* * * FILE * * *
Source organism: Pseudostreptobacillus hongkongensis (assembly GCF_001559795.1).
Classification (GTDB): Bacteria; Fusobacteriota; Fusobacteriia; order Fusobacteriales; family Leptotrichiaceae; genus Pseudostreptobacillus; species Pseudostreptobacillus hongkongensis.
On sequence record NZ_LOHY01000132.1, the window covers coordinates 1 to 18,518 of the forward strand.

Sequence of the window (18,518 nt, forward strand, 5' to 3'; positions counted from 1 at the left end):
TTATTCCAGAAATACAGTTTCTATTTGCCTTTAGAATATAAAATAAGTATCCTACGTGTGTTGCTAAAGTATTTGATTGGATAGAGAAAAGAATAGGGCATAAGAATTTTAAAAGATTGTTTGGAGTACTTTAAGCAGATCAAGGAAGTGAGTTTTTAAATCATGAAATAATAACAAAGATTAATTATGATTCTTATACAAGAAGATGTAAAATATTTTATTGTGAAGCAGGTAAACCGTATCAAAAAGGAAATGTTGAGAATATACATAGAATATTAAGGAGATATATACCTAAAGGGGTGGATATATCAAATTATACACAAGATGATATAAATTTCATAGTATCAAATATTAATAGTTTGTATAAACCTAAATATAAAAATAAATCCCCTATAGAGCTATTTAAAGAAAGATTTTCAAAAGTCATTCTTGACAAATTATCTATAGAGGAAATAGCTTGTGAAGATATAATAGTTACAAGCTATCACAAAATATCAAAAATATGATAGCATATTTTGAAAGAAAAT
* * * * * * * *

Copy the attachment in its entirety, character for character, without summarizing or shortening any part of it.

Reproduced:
Source organism: Pseudostreptobacillus hongkongensis (assembly GCF_001559795.1).
Classification (GTDB): Bacteria; Fusobacteriota; Fusobacteriia; order Fusobacteriales; family Leptotrichiaceae; genus Pseudostreptobacillus; species Pseudostreptobacillus hongkongensis.
On sequence record NZ_LOHY01000132.1, the window covers coordinates 1 to 18,518 of the forward strand.

Sequence of the window (18,518 nt, forward strand, 5' to 3'; positions counted from 1 at the left end):
TTATTCCAGAAATACAGTTTCTATTTGCCTTTAGAATATAAAATAAGTATCCTACGTGTGTTGCTAAAGTATTTGATTGGATAGAGAAAAGAATAGGGCATAAGAATTTTAAAAGATTGTTTGGAGTACTTTAAGCAGATCAAGGAAGTGAGTTTTTAAATCATGAAATAATAACAAAGATTAATTATGATTCTTATACAAGAAGATGTAAAATATTTTATTGTGAAGCAGGTAAACCGTATCAAAAAGGAAATGTTGAGAATATACATAGAATATTAAGGAGATATATACCTAAAGGGGTGGATATATCAAATTATACACAAGATGATATAAATTTCATAGTATCAAATATTAATAGTTTGTATAAACCTAAATATAAAAATAAATCCCCTATAGAGCTATTTAAAGAAAGATTTTCAAAAGTCATTCTTGACAAATTATCTATAGAGGAAATAGCTTGTGAAGATATAATAGTTACAAGCTATCACAAAATATCAAAAATATGATAGCATATTTTGAAAGAAAAT